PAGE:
Nutritional Assessment

A baseline assessment should be made at the first prenatal visit and follow-up care should be provided at subsequent visits. The initial nutritional assessment should include baseline anthropometric measurement such as weight, height, BMI (height [cm]/kg [m2]), and mid-upper arm circumference (MUAC) [23]. The BMI will indicate whether the woman is at an appropriate weight or is underweight or overweight at onset of pregnancy. This information will enable the provider to make specific weight gain recommendations and allow for tracking of weight gain during pregnancy. Additionally, women who have a MUAC of <23 cm are at even greater nutritional risk [96, 97]; thus, this anthropometric marker may indicate the need for more aggressive nutritional intervention. Biochemical assessment measures including serum albumin, transferrin, hematocrit, creatinine, urea nitrogen, lipids, and micronutrients indicate disease prognosis and potential complications [98, 99]. These markers should be included in the initial assessment and followed throughout pregnancy.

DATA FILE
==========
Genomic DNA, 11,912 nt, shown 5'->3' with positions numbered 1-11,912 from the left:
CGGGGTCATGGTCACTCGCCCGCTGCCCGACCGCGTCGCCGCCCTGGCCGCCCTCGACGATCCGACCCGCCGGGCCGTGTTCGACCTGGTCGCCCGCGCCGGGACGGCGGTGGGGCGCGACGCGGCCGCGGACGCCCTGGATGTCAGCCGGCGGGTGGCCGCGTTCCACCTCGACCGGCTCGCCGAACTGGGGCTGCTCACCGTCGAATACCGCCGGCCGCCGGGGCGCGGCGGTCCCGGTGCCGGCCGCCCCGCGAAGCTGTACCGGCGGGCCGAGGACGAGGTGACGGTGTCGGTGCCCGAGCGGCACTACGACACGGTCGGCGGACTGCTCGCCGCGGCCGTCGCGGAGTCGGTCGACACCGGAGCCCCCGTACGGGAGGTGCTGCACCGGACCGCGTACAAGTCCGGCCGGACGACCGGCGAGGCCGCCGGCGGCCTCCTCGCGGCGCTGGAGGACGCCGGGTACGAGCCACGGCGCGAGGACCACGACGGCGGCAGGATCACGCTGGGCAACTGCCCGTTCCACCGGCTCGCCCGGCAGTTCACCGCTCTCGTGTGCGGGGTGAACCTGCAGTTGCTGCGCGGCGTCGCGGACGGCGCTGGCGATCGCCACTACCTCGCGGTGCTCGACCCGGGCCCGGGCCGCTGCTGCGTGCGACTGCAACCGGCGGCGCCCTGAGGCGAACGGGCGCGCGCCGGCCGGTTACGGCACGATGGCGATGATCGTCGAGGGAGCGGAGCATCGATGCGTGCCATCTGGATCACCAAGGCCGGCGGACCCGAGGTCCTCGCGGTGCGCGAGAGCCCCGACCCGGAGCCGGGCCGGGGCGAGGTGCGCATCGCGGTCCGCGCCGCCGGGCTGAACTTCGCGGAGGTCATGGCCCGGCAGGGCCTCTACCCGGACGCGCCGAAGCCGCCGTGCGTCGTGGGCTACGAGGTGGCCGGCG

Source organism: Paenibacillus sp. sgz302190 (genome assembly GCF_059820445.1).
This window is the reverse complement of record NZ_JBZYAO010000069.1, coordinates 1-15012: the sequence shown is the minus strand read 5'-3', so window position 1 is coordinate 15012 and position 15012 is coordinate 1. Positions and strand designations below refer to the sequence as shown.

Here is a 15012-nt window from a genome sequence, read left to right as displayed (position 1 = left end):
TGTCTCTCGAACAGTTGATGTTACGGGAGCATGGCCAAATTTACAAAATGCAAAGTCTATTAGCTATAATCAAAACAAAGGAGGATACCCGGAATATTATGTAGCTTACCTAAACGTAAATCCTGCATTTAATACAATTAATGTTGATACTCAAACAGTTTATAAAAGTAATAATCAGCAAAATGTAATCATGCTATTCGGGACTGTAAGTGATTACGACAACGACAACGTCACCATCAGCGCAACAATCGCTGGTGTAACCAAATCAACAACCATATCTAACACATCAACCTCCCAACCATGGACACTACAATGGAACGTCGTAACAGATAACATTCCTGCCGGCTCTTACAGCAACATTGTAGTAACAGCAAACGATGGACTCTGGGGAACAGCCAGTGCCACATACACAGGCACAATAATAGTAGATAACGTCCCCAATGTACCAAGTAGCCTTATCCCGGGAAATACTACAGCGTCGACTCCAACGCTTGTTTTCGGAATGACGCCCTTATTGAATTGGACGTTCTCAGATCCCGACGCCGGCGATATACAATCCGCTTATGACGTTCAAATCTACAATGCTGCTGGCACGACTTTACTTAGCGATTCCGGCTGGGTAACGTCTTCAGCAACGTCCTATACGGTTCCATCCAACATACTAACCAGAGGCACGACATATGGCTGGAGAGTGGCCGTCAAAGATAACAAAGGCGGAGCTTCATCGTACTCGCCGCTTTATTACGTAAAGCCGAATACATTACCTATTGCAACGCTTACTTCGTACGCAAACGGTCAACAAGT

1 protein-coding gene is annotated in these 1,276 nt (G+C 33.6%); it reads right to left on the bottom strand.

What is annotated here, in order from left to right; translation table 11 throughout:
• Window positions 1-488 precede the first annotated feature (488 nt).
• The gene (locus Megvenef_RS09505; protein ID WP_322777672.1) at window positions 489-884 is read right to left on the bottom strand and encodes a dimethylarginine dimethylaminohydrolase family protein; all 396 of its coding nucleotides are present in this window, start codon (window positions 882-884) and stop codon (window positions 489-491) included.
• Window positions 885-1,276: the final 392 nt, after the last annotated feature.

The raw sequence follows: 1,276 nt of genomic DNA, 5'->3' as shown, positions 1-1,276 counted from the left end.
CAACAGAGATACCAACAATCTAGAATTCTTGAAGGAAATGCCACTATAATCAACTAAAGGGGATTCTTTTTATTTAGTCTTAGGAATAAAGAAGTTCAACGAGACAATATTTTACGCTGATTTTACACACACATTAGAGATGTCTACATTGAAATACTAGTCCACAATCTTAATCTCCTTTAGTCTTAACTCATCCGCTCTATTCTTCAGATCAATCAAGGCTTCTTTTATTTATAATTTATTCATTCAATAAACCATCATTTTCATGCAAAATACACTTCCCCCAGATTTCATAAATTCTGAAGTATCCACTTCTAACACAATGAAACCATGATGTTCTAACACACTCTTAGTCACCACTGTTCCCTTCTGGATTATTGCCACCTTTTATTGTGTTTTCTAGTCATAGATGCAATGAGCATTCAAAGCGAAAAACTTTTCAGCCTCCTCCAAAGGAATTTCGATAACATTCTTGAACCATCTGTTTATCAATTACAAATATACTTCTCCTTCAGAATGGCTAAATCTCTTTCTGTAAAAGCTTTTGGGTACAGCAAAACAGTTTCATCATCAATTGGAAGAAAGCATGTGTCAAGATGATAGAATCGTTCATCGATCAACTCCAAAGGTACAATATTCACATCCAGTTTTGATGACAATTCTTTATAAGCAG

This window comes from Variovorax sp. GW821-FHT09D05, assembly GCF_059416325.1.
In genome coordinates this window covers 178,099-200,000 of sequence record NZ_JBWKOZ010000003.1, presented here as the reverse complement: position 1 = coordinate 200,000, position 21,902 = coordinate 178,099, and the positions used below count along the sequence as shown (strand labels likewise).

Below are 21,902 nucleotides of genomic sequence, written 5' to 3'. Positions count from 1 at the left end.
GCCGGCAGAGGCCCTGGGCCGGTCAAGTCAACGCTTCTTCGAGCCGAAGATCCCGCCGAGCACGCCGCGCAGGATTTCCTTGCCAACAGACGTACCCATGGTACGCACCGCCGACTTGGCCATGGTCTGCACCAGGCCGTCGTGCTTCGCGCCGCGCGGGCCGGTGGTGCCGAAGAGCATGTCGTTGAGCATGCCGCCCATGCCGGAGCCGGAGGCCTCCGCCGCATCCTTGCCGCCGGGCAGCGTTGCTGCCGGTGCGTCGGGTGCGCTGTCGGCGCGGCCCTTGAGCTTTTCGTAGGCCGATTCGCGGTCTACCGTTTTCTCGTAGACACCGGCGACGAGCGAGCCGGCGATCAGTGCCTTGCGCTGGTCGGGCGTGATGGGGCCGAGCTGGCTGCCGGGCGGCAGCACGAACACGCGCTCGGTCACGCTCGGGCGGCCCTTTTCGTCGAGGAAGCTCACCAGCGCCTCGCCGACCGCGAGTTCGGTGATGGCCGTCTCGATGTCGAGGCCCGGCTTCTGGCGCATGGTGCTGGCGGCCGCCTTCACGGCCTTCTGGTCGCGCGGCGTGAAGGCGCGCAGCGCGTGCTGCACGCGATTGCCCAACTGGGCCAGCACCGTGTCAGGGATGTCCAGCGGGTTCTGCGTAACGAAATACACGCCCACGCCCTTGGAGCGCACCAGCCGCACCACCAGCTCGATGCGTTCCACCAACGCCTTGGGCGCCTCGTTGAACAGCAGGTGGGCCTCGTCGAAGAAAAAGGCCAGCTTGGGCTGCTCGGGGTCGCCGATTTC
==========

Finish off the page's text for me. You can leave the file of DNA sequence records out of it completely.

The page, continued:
The initial assessment takes into account the diet history of the woman as well as any symptoms or problems that might hinder adequate intake. Typical dietary, appetite, gastrointestinal symptoms (i.e., nausea, vomiting, diarrhea, and constipation), difficulty with chewing and swallowing, food allergies, ethnic and cultural food practices, and household food security should be considered and included in the assessment. Furthermore, all medications and supplements as well as complementary therapies should be investigated in order to determine possible drug-nutrient interactions.

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